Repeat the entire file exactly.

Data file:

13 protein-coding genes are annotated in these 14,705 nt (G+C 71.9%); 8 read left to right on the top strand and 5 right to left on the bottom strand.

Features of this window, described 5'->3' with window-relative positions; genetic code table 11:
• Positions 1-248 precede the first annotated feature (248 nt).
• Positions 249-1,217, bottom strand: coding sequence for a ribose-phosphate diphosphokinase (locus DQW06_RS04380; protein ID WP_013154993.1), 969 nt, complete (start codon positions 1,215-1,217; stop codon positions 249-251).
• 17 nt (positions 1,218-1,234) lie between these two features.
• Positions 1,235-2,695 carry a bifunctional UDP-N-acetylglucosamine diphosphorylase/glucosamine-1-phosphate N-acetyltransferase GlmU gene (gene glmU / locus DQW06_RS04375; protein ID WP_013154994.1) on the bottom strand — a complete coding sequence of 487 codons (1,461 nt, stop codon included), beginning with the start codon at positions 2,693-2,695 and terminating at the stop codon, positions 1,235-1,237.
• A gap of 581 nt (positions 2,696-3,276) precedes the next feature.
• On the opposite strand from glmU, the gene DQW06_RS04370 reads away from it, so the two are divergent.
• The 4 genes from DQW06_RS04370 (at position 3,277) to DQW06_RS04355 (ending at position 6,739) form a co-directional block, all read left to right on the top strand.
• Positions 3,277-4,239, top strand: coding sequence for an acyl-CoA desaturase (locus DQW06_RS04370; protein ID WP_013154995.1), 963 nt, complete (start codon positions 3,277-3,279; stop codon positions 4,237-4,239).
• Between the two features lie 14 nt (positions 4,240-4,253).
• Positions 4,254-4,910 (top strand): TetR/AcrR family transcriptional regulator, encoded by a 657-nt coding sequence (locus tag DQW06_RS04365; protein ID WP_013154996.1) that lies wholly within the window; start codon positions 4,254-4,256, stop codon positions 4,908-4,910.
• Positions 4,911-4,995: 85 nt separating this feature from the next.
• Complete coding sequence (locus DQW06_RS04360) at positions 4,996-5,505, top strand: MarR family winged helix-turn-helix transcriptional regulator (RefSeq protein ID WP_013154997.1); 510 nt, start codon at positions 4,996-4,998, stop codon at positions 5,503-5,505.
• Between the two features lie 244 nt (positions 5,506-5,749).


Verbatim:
13 protein-coding genes are annotated in these 14,705 nt (G+C 71.9%); 8 read left to right on the top strand and 5 right to left on the bottom strand.

Features of this window, described 5'->3' with window-relative positions; genetic code table 11:
• Positions 1-248 precede the first annotated feature (248 nt).
• Positions 249-1,217, bottom strand: coding sequence for a ribose-phosphate diphosphokinase (locus DQW06_RS04380; protein ID WP_013154993.1), 969 nt, complete (start codon positions 1,215-1,217; stop codon positions 249-251).
• 17 nt (positions 1,218-1,234) lie between these two features.
• Positions 1,235-2,695 carry a bifunctional UDP-N-acetylglucosamine diphosphorylase/glucosamine-1-phosphate N-acetyltransferase GlmU gene (gene glmU / locus DQW06_RS04375; protein ID WP_013154994.1) on the bottom strand — a complete coding sequence of 487 codons (1,461 nt, stop codon included), beginning with the start codon at positions 2,693-2,695 and terminating at the stop codon, positions 1,235-1,237.
• A gap of 581 nt (positions 2,696-3,276) precedes the next feature.
• On the opposite strand from glmU, the gene DQW06_RS04370 reads away from it, so the two are divergent.
• The 4 genes from DQW06_RS04370 (at position 3,277) to DQW06_RS04355 (ending at position 6,739) form a co-directional block, all read left to right on the top strand.
• Positions 3,277-4,239, top strand: coding sequence for an acyl-CoA desaturase (locus DQW06_RS04370; protein ID WP_013154995.1), 963 nt, complete (start codon positions 3,277-3,279; stop codon positions 4,237-4,239).
• Between the two features lie 14 nt (positions 4,240-4,253).
• Positions 4,254-4,910 (top strand): TetR/AcrR family transcriptional regulator, encoded by a 657-nt coding sequence (locus tag DQW06_RS04365; protein ID WP_013154996.1) that lies wholly within the window; start codon positions 4,254-4,256, stop codon positions 4,908-4,910.
• Positions 4,911-4,995: 85 nt separating this feature from the next.
• Complete coding sequence (locus DQW06_RS04360) at positions 4,996-5,505, top strand: MarR family winged helix-turn-helix transcriptional regulator (RefSeq protein ID WP_013154997.1); 510 nt, start codon at positions 4,996-4,998, stop codon at positions 5,503-5,505.
• Between the two features lie 244 nt (positions 5,506-5,749).